DOE closes down several GED sites

Young adults and teens seeking a general equivalency diploma (GED) in Queens Village will no longer be able to get it from Queens Reformed Church.
The Department of Education (DOE) decided recently that as of July 1, the church would be one of the several citywide GED hosts that will be closed down due to poor enrollment and retention, among other factors.
The church, located at 94-79 Springfield Boulevard, had provided space for the Vocational Training Center, a program under the umbrella of the District 79 system, which works to provide at-risk youth with an education. Come September, students will have to be redirected to another location, and Reverend Anna Jackson, who oversees the church, is not pleased.
“Students don’t know what they’re doing next school year,” said Jackson. “Our student population is low-performing and easily discouraged. Creating hoops is a way of weeding them out of the system.”
DOE, however, maintains that they will work closely with students whose primary learning locations have been shut down to find alternative GED programs.
“Counselors meet with the kids, as well as teachers who know them well, and we work to redirect them to places that best fit their needs and personality,” said Robert Zweig, Deputy Superintendent of GED Programs at DOE.
According to Zweig, the closing of certain GED sites is part of a mass restructuring of the D79 program. Other changes include the phasing out of certain programs whose attendance and Regents scores are very poor, as well as the addition of new Referral Service Centers, one-stop locations in each city borough which work individually with students to find the best GED programs for them.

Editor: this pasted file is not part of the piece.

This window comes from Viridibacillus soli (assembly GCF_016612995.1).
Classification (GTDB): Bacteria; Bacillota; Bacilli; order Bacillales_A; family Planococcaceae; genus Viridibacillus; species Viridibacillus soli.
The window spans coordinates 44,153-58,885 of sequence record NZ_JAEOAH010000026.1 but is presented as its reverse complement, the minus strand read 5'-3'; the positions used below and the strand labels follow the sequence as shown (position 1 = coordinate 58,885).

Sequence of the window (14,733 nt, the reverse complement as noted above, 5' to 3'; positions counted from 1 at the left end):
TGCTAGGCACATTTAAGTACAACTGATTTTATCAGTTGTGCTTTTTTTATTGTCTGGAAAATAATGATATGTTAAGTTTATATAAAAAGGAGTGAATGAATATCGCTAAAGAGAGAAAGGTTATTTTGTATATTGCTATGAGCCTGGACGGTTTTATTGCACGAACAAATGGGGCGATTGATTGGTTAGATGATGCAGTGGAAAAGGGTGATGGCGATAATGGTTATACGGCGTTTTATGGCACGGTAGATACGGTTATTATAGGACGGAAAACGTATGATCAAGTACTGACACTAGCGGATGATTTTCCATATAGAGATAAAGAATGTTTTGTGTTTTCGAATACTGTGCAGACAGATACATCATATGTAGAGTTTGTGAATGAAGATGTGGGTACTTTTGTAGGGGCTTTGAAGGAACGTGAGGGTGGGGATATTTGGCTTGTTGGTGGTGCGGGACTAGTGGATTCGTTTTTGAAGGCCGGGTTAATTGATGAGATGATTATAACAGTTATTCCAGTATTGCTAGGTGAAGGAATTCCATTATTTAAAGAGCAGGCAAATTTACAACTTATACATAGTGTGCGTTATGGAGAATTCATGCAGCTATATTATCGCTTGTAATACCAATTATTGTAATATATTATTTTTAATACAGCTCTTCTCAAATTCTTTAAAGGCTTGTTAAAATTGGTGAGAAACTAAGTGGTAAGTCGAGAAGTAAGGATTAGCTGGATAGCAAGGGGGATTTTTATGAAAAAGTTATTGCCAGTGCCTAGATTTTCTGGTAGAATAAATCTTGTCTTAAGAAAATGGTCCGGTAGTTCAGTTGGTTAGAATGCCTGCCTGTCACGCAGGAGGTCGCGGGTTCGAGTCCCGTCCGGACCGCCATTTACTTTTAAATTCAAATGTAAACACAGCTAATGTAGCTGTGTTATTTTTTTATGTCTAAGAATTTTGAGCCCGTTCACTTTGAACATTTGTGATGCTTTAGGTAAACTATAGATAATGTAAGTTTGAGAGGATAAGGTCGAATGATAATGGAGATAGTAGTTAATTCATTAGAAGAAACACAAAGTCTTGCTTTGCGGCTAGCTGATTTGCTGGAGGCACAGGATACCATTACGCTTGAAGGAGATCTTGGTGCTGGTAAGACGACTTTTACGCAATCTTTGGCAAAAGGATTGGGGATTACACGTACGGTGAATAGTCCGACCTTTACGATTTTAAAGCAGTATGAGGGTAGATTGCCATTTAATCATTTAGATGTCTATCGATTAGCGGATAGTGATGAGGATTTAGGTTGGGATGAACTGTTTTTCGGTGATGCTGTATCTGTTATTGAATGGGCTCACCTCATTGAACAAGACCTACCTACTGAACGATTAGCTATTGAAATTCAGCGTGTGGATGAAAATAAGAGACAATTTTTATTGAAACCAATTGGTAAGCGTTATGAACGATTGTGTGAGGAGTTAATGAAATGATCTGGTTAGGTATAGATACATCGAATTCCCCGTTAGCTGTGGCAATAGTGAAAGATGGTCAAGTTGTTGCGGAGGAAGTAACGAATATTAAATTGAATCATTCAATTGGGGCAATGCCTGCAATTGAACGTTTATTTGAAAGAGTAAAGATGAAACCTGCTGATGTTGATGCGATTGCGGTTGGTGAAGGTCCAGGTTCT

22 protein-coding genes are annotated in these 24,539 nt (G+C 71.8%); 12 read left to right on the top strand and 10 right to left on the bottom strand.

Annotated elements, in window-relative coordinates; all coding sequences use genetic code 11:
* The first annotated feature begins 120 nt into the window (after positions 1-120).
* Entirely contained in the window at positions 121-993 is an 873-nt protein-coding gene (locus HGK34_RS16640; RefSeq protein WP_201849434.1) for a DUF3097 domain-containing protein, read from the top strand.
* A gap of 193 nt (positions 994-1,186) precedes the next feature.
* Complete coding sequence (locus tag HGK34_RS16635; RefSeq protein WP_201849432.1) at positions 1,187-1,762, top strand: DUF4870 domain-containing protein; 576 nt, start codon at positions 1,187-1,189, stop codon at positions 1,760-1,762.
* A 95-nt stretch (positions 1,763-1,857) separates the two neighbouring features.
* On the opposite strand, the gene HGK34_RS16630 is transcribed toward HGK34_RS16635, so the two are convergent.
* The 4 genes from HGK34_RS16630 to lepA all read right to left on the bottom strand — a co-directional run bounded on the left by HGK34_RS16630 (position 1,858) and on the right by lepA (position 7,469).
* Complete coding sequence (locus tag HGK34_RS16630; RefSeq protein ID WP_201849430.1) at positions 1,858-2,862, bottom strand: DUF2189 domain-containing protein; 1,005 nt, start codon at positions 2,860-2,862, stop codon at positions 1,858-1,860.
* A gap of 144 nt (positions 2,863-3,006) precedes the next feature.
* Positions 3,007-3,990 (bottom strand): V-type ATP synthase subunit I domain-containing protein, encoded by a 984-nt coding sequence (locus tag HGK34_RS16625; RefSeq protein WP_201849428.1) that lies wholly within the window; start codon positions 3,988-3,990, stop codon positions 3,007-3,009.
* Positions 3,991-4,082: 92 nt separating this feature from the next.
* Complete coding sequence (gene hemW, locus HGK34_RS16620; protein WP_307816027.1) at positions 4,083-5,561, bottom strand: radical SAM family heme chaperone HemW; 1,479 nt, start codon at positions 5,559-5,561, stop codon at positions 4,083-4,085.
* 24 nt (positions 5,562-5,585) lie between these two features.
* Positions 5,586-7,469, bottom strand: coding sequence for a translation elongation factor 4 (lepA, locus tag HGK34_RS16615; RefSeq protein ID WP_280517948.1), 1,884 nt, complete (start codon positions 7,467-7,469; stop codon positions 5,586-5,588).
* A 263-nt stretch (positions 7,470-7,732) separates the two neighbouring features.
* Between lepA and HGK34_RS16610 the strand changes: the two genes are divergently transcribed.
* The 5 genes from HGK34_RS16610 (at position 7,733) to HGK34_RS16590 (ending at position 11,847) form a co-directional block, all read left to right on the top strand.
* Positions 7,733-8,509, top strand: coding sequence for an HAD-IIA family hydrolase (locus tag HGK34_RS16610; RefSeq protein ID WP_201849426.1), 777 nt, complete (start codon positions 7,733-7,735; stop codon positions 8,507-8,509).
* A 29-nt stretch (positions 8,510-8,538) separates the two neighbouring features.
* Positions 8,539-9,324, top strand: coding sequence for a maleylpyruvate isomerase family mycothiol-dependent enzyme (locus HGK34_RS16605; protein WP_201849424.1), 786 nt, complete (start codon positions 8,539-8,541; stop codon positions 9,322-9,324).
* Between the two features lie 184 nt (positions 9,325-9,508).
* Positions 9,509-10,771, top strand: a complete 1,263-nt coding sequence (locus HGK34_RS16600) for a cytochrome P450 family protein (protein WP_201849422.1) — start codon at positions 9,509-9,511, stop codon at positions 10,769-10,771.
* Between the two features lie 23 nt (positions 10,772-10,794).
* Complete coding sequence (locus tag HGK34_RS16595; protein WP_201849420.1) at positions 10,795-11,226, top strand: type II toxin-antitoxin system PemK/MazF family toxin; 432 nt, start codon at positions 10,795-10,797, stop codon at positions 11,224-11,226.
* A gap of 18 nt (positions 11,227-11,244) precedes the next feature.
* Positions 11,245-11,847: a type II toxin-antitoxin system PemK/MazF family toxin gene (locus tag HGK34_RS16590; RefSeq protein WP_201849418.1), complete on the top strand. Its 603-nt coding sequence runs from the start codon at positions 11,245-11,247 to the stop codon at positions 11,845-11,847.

The decision to close Queens Reformed Church as a GED site was a result of poor attendance and student retention, said Zweig, but it was also due to the Church’s inability to network.
“The church can’t provide counseling or anything,” said Zweig. “It’s unable to provide an integration of services. We don’t want stand-alone GED programs, we want our programs to be able [to communicate], to be part of a large network. I met with [Rev. Jackson], and she is not prepared to offer anything like that.”
DOE, however, is willing to work with the church, in hopes that it can still play a role in the education of at-risk youth across the borough.
“We talked about how we can network with other agencies in the city,” said Zweig. “No commitments were made, but we discussed the possibility of keeping the vocational piece. I got the sense that we at least walked away on the same page.”
But for Jackson, what remains is uncertainty.
“We’ve had a few students who found out what was happening and haven’t come back,” she said. “It’s so up in the air. It’s one of those things where we just have to say, ‘we’ll see.’ Come September, we’ll see.”
According to a letter issued by DOE, students who wish to find a GED program near them can call 718-557-2675 or email youthhelp@schools.nyc.gov.

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